Analysis from Securing America’s Future Energy found that solid investments in electrification would generate hundreds of thousands of jobs in the United States over the next five years. For example, an investment of $ 12.5 billion in the electrification of school buses would create nearly 60,000 jobs. The current version of the infrastructure bill contains only $ 2.5 billion. China’s continued dominance in electrification would put the United States at a serious competitive disadvantage, sending jobs, new investment, and intellectual capital overseas.

Significant federal investments in electrification will not only benefit Americans linked to the auto industry. An accelerated transition to electric vehicles would significantly reduce tailpipe emissions, dramatically improving air quality, especially for historically marginalized communities. According to the American Lung Association’s analysis, aggressive electrification would prevent 6,300 premature deaths, 93,000 asthma attacks and 416,000 missed days of work each year in the United States.

Strong investments in electrification are also essential to the ability of the United States to protect us all from the climate crisis. As wildfires engulf entire communities in the West, hurricanes ravage the Gulf States and the East Coast, and floods plague the Midwest, lawmakers must recognize the consequences of our nation’s greenhouse gas emissions. . A national transition to electric vehicles, powered by an electricity grid that gets cleaner each year, is fundamental to avoiding the irreversible ecological, social and political upheavals resulting from climate change.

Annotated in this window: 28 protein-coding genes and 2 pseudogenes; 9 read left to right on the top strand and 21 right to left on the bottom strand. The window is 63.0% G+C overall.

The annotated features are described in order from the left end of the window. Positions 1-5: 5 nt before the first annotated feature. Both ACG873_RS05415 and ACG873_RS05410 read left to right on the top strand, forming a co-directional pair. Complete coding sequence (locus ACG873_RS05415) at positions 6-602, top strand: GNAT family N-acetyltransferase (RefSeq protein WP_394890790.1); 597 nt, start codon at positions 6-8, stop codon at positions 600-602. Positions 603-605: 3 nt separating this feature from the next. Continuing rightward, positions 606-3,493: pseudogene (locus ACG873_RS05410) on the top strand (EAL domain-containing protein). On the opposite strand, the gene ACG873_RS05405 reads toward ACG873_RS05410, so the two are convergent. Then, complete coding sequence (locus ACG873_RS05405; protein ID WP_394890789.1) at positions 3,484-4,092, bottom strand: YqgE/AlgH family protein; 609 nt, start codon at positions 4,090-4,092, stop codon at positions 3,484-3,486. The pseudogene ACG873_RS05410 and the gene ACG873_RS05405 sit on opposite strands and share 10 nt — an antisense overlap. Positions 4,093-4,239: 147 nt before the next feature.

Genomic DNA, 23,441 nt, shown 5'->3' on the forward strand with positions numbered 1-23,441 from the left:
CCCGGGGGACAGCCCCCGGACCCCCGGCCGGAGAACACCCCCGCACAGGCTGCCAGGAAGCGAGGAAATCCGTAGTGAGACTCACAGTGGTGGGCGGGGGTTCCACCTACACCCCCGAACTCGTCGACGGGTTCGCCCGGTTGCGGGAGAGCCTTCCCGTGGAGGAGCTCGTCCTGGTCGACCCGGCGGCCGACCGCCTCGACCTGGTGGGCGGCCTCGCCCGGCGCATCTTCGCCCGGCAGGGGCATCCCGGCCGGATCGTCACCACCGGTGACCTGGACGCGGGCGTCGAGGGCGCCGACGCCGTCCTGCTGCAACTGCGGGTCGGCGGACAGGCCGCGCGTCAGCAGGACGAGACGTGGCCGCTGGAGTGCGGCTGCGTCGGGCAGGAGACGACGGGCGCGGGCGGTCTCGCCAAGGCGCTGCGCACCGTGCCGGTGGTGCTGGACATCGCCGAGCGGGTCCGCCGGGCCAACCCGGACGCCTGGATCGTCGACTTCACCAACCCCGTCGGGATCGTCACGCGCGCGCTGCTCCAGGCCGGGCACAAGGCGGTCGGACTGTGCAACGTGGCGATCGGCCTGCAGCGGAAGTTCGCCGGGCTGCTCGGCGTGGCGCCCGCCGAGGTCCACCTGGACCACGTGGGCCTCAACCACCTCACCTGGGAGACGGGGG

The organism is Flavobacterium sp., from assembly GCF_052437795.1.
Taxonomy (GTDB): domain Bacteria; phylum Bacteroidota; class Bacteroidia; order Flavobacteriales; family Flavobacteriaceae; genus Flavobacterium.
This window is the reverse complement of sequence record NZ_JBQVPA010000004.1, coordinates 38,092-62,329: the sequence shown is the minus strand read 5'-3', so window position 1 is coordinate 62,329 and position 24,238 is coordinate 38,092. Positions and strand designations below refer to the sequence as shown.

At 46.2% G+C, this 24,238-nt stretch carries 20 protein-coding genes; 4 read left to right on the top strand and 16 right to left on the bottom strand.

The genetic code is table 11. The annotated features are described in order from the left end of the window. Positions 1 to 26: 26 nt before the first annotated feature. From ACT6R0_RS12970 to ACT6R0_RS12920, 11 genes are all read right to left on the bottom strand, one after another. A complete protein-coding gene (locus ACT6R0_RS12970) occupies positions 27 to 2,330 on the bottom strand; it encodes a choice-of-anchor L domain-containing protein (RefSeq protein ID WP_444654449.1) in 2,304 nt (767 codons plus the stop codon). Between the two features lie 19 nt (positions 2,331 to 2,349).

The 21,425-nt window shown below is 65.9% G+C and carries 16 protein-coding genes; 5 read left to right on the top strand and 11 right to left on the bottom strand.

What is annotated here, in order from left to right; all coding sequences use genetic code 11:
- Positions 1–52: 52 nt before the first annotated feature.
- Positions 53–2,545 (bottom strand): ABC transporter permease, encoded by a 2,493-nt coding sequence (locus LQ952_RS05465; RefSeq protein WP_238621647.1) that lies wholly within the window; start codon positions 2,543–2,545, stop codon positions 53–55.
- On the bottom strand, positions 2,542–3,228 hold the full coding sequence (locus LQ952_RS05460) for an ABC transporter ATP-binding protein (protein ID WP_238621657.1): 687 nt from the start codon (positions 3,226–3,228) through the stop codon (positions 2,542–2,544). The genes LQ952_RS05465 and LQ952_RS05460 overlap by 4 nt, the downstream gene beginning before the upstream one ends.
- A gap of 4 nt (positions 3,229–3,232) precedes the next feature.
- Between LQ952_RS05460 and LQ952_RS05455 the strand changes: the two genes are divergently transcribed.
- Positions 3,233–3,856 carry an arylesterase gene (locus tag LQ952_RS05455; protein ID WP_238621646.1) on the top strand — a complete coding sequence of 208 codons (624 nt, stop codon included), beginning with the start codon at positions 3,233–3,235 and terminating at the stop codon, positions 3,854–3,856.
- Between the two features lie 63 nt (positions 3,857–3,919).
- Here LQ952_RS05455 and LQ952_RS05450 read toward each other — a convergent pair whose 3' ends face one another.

It is important to note that political efforts to accelerate the electrification of transport should focus on the needs of disadvantaged communities. The glaring inequalities that exist demonstrate the lasting impacts that historically inequitable infrastructure systems have had on the economic and social development of many communities, especially those of under-represented groups and black, indigenous and colored groups. Policymakers need to invest directly in these communities to effectively reshape the transportation ecosystem into a safer, affordable, accessible and built ecosystem in the United States.

We call on Congress to take immediate action to salvage the U.S. leadership in clean transportation by funding the rest of the administration’s proposals for electric vehicles and charging infrastructure. Congress leaders need to address research and development, buying incentives, charging along interstate corridors, workplace charging, and incentives to expand electric vehicle manufacturing and supply chains at national scale. We need a commitment from legislators to respond to the scale of the economic, environmental and public health challenges that lie ahead. We need policies that will put our country in the driver’s seat of the future of global electric transport.